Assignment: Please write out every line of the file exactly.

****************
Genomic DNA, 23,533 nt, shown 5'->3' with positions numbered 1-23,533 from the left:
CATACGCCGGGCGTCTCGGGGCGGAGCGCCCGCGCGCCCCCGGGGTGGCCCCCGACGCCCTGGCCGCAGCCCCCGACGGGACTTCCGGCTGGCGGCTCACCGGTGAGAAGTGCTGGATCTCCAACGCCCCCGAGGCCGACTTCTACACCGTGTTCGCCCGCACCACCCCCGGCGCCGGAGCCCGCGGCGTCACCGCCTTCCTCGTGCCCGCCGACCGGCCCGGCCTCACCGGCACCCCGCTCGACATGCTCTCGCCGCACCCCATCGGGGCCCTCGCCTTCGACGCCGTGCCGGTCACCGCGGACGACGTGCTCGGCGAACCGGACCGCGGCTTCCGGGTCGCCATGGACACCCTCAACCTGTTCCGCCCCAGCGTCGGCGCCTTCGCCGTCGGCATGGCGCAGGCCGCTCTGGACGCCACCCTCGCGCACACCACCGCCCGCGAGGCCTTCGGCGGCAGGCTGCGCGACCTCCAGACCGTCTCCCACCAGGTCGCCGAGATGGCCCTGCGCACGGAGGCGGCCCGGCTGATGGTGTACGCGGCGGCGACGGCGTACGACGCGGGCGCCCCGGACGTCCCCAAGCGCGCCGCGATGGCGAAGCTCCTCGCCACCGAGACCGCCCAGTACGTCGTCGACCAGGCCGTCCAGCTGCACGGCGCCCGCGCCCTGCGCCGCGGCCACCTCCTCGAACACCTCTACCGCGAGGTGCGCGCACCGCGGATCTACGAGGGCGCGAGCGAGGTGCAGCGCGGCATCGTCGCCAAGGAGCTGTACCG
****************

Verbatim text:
Genomic DNA, 23,533 nt, shown 5'->3' with positions numbered 1-23,533 from the left:
CATACGCCGGGCGTCTCGGGGCGGAGCGCCCGCGCGCCCCCGGGGTGGCCCCCGACGCCCTGGCCGCAGCCCCCGACGGGACTTCCGGCTGGCGGCTCACCGGTGAGAAGTGCTGGATCTCCAACGCCCCCGAGGCCGACTTCTACACCGTGTTCGCCCGCACCACCCCCGGCGCCGGAGCCCGCGGCGTCACCGCCTTCCTCGTGCCCGCCGACCGGCCCGGCCTCACCGGCACCCCGCTCGACATGCTCTCGCCGCACCCCATCGGGGCCCTCGCCTTCGACGCCGTGCCGGTCACCGCGGACGACGTGCTCGGCGAACCGGACCGCGGCTTCCGGGTCGCCATGGACACCCTCAACCTGTTCCGCCCCAGCGTCGGCGCCTTCGCCGTCGGCATGGCGCAGGCCGCTCTGGACGCCACCCTCGCGCACACCACCGCCCGCGAGGCCTTCGGCGGCAGGCTGCGCGACCTCCAGACCGTCTCCCACCAGGTCGCCGAGATGGCCCTGCGCACGGAGGCGGCCCGGCTGATGGTGTACGCGGCGGCGACGGCGTACGACGCGGGCGCCCCGGACGTCCCCAAGCGCGCCGCGATGGCGAAGCTCCTCGCCACCGAGACCGCCCAGTACGTCGTCGACCAGGCCGTCCAGCTGCACGGCGCCCGCGCCCTGCGCCGCGGCCACCTCCTCGAACACCTCTACCGCGAGGTGCGCGCACCGCGGATCTACGAGGGCGCGAGCGAGGTGCAGCGCGGCATCGTCGCCAAGGAGCTGTACCG